Article from the series: Frequently Asked Questions about Rwanda, Uganda and DR Congo
11mm, f/5.6, 1/500s, ISO400
Quite some years ago I guided a group of tourists to Rwanda and Uganda for a Swedish tour company. They had a couple of “cultural experiences” as part of the program. They weren’t my cup of tea, to say the least, and most of my guests felt the same way. A few days later I added an experience prepared by the Gorilla Highlands team to our program: a visit to a Batwa community at the edge of Echuya Forest. There was an organised activity, of course — a guided tour through the forest — but it wasn’t a performance, it certainly wasn’t staged, and there was plenty of time for spontaneous interaction which seemed to be as enjoyable for the Batwa as it was for us.
In short, then: some will, some won’t. It really depends. Some of it is up to you and how you choose to behave in any situation you find yourself in; even if an experience feels staged or commercialised, there is usually room for genuine conversations and interactions. Partly it is about how and with whom you travel. A good local guide can make an enormous difference, helping you break the ice and ensuring real meetings with real people, not actors playing parts. But even when you run into the latter, try to be understanding. This is about both important livelihoods and cultural pride, and even if the execution sometimes feels a bit stilted or the interaction a little awkward … well, that’s not the end of the world, is it?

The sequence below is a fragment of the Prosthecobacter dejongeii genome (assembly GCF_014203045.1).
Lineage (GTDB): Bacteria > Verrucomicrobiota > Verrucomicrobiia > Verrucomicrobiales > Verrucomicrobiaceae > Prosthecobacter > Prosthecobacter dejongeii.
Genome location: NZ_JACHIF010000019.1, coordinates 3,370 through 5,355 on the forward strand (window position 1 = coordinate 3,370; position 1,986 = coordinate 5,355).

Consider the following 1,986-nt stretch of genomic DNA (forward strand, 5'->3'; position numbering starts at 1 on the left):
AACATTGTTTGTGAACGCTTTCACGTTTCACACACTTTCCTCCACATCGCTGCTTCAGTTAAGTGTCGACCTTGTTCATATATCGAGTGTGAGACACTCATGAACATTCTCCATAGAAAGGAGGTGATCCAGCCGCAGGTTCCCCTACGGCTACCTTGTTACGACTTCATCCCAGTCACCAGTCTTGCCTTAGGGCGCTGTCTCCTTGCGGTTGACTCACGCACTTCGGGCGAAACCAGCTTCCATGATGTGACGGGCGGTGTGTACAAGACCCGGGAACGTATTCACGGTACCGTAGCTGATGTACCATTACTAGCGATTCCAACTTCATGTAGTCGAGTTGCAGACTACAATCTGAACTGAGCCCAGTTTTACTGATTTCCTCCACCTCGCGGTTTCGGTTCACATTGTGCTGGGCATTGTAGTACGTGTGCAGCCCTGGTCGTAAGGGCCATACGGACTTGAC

I’ve always liked this photo, because it was anything but a staged song-and-dance outbreak during one of our visits to the Batwa community I mentioned earlier. Singing, dancing and drama are important parts of many African cultures, so even if nothing is planned, chances are a visit to a local community will involve some aspect of at least one of those, as it did here.
Don’t miss our extensive interview with Marcus and head to his website for even more.